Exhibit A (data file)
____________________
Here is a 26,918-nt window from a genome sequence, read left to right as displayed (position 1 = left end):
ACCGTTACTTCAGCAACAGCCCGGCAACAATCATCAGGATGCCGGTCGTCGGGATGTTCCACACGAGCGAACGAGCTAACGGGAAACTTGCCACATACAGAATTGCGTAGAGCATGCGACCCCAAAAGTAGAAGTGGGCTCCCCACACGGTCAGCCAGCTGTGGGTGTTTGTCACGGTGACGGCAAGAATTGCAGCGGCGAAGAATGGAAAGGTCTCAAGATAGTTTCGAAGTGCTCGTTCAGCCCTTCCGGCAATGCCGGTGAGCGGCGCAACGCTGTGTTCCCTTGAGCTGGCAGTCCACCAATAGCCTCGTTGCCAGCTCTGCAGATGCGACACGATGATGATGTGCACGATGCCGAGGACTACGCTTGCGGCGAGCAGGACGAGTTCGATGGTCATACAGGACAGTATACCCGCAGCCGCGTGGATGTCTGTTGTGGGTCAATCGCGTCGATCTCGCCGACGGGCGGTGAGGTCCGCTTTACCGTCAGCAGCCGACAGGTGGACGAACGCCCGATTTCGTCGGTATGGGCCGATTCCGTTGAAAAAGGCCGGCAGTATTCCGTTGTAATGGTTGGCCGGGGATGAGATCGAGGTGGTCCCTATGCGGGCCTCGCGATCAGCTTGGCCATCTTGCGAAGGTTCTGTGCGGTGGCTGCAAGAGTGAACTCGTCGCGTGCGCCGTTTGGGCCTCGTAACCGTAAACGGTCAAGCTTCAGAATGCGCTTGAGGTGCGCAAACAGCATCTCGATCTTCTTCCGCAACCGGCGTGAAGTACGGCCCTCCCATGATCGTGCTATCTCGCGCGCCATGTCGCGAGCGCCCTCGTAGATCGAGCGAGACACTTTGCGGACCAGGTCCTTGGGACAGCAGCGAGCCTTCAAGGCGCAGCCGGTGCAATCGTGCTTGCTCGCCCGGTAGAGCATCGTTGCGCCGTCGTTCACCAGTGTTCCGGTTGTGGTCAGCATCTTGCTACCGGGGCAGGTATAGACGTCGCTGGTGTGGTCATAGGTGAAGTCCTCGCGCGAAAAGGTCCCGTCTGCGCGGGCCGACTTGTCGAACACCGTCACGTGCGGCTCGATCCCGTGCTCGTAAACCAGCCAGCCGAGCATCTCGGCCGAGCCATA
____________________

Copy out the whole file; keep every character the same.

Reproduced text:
Here is a 26,918-nt window from a genome sequence, read left to right as displayed (position 1 = left end):
ACCGTTACTTCAGCAACAGCCCGGCAACAATCATCAGGATGCCGGTCGTCGGGATGTTCCACACGAGCGAACGAGCTAACGGGAAACTTGCCACATACAGAATTGCGTAGAGCATGCGACCCCAAAAGTAGAAGTGGGCTCCCCACACGGTCAGCCAGCTGTGGGTGTTTGTCACGGTGACGGCAAGAATTGCAGCGGCGAAGAATGGAAAGGTCTCAAGATAGTTTCGAAGTGCTCGTTCAGCCCTTCCGGCAATGCCGGTGAGCGGCGCAACGCTGTGTTCCCTTGAGCTGGCAGTCCACCAATAGCCTCGTTGCCAGCTCTGCAGATGCGACACGATGATGATGTGCACGATGCCGAGGACTACGCTTGCGGCGAGCAGGACGAGTTCGATGGTCATACAGGACAGTATACCCGCAGCCGCGTGGATGTCTGTTGTGGGTCAATCGCGTCGATCTCGCCGACGGGCGGTGAGGTCCGCTTTACCGTCAGCAGCCGACAGGTGGACGAACGCCCGATTTCGTCGGTATGGGCCGATTCCGTTGAAAAAGGCCGGCAGTATTCCGTTGTAATGGTTGGCCGGGGATGAGATCGAGGTGGTCCCTATGCGGGCCTCGCGATCAGCTTGGCCATCTTGCGAAGGTTCTGTGCGGTGGCTGCAAGAGTGAACTCGTCGCGTGCGCCGTTTGGGCCTCGTAACCGTAAACGGTCAAGCTTCAGAATGCGCTTGAGGTGCGCAAACAGCATCTCGATCTTCTTCCGCAACCGGCGTGAAGTACGGCCCTCCCATGATCGTGCTATCTCGCGCGCCATGTCGCGAGCGCCCTCGTAGATCGAGCGAGACACTTTGCGGACCAGGTCCTTGGGACAGCAGCGAGCCTTCAAGGCGCAGCCGGTGCAATCGTGCTTGCTCGCCCGGTAGAGCATCGTTGCGCCGTCGTTCACCAGTGTTCCGGTTGTGGTCAGCATCTTGCTACCGGGGCAGGTATAGACGTCGCTGGTGTGGTCATAGGTGAAGTCCTCGCGCGAAAAGGTCCCGTCTGCGCGGGCCGACTTGTCGAACACCGTCACGTGCGGCTCGATCCCGTGCTCGTAAACCAGCCAGCCGAGCATCTCGGCCGAGCCATA